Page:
• Similar ideas. Feedback around similar user needs was scattered far and wide. Because there were so many ideas, it was difficult to consume the content for readers and act on it for us.
  • Implemented ideas. Users constantly suggested features that were already part of the app functionality.
  • Heavy on devs. All UI/UX updates required multiple dev teams to be involved because different platforms had this feature.
  • No clear ownership. A lot of busy people had to be regularly involved in deciding what do we do with each idea (we needed a process for that).

We believed in the value of this feature and users obviously wanted to share their ideas, but our solution has obviously suffered from a flawed execution and lack of preparation. We have decided to roll up our sleeves and fix it.

Back to the
drawing board​

Having in mind all the ways how our solution failed us, we returned to the drawing board and made a number of changes.

1. From five app platforms to one website

We moved the whole thing to the web, so that all ideas are in one place and only one team of developers have to be involved when making changes. This has also increased the quality of the ideas because users are willing to type more details when they are at their desktops rather than on their phones.

 ​Users' Voice

2. Getting duplicates out of our way early 

To prevent duplicates, we made Share your idea CTA less prominent and emphasized upvoting instead. We ask users to use search before publishing a new idea.

 ​Users' Voice

3. Asking for more details

Moving to web allowed us to aim for a better quality of the ideas because users can type more details when they are at their desktops rather than on their phones. That's why we made description no longer optional.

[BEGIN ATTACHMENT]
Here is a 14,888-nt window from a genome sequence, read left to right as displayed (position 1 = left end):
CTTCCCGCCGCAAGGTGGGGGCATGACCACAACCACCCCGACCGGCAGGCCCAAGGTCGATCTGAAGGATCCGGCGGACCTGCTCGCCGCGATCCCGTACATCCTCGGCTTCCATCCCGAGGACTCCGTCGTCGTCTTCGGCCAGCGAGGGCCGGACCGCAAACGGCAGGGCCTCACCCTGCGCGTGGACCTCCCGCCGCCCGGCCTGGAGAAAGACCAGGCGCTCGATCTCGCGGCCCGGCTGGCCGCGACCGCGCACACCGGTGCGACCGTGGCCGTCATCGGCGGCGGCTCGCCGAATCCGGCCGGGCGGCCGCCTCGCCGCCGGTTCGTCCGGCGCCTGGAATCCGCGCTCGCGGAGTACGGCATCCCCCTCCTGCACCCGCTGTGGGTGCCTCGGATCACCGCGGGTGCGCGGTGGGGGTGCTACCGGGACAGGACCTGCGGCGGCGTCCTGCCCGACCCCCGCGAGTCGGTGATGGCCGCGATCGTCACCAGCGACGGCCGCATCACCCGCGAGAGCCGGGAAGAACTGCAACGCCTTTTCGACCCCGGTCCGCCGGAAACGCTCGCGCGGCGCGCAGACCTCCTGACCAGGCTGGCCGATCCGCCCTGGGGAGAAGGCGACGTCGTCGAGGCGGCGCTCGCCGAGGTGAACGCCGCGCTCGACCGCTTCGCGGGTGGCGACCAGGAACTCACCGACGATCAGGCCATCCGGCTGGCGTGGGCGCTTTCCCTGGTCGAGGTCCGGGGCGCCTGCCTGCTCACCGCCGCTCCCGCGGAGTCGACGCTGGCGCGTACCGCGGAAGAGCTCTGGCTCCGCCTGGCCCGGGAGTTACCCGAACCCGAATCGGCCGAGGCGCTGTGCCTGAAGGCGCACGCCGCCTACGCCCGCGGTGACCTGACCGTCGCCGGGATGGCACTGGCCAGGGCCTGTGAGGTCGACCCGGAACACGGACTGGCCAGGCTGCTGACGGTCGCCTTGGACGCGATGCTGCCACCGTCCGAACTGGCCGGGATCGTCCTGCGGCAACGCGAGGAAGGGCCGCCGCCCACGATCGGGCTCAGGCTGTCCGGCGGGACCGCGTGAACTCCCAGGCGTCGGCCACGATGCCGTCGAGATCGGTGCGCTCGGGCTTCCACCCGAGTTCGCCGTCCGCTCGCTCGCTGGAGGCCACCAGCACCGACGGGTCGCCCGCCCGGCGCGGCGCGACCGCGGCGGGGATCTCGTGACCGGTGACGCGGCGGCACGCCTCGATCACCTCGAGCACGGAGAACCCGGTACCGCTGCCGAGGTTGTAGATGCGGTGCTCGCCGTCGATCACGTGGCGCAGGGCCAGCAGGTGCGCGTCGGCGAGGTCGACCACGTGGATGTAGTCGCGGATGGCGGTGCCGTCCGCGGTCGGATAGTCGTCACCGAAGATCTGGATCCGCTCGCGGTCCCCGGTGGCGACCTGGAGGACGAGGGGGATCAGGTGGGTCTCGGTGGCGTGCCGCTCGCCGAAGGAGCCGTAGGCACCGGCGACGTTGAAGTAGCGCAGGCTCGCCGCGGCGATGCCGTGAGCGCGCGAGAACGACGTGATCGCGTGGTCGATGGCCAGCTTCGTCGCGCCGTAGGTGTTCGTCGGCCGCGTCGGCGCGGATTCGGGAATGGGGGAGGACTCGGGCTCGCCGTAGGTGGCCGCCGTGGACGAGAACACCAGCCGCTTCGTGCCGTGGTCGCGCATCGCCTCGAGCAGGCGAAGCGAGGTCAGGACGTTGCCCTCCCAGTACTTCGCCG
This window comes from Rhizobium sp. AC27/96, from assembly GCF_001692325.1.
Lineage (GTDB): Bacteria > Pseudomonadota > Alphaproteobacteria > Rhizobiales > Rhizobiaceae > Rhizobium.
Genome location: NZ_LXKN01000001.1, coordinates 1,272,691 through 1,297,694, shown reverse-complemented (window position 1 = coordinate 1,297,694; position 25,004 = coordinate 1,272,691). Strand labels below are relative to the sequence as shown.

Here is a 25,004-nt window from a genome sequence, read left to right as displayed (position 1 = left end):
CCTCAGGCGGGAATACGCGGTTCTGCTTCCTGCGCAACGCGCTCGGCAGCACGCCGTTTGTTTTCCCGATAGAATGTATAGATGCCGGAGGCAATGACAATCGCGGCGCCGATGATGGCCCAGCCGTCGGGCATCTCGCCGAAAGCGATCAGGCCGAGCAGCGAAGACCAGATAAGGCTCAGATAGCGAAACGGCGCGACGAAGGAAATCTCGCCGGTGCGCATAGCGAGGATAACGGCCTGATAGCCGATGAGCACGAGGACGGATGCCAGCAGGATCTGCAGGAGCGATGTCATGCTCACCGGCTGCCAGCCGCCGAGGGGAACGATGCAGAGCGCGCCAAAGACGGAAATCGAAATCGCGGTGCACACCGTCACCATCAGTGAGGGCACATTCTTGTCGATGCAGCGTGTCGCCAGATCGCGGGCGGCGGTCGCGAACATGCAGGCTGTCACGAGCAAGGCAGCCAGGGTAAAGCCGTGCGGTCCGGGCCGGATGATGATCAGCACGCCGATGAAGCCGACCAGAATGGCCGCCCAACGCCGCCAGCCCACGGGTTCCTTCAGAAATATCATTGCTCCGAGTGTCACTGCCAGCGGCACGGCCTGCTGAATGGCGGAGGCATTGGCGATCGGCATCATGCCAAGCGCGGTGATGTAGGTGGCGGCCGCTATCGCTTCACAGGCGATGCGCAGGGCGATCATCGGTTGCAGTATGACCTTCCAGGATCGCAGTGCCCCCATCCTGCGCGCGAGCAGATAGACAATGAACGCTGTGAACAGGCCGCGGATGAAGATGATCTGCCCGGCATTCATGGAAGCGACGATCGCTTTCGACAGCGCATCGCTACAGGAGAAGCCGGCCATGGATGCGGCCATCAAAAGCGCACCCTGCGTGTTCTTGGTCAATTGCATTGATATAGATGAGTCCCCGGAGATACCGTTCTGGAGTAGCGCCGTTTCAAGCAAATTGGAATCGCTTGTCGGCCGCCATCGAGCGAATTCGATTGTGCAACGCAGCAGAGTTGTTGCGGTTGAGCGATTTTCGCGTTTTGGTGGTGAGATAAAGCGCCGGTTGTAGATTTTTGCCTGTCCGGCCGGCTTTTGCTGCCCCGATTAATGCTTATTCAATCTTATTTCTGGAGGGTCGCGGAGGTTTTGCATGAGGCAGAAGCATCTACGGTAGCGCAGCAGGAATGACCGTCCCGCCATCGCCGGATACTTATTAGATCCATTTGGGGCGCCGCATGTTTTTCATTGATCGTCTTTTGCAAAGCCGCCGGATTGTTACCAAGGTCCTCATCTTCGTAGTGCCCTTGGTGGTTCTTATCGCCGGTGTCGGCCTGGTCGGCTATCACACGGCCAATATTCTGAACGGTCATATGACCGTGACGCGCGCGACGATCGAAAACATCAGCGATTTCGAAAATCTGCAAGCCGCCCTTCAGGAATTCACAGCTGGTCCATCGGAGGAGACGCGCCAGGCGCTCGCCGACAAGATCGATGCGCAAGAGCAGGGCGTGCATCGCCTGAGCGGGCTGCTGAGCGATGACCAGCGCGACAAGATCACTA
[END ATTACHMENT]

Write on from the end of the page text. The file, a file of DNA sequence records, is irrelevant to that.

4. Linking similar ideas

To bring order into this content-rich environment, we are linking similar ideas. Linking is done automatically and adjusted by a Comunity Manager when needed.

 ​Users' Voice

5. Dedicating resources for content management and decision making

  • We have included space for notifications so that we can explain to the user why his idea got a certain status
  • Involved Support Team - they publish and assign statuses to the straightforward cases and ping product team if they need advice
  • Scheduled weekly meetings, where we go throw all new ideas and select what to put in our backlog

 ​Users' Voice

Lessons learned

 ​Users' Voice

Collect feedback in one single place

If you have it scattered across different apps, then it’s likely everyone only has a small perspective of the whole need. It’s like the story about how different people in a dark room are describing an elephant based on which part they can feel. However, if all your feedback is in one central location, then you and everyone else can have a complete view of the customer feedback and the actual user needs. Use slack integration, so that the whole team is aware in real time about what users are saying.

It is like chasing a moving target 

Such feature is not something that can be implemented and forgotten, you will need resources for it all the time. In my company, we find it an expensive venture, but it also provides a competitive advantage because we are always one step ahead of those competitors who do not monitor their users' needs.  

To create the space where users' needs can be heard I had to dive deeply into understanding the user behaviour and figure out how to help the team to turn a big pile of data into actionable data. It didn’t quite work out the first time, but we moved quickly and turned it into a solution that works for us.

Thanks for reading! You can view full wireframe here.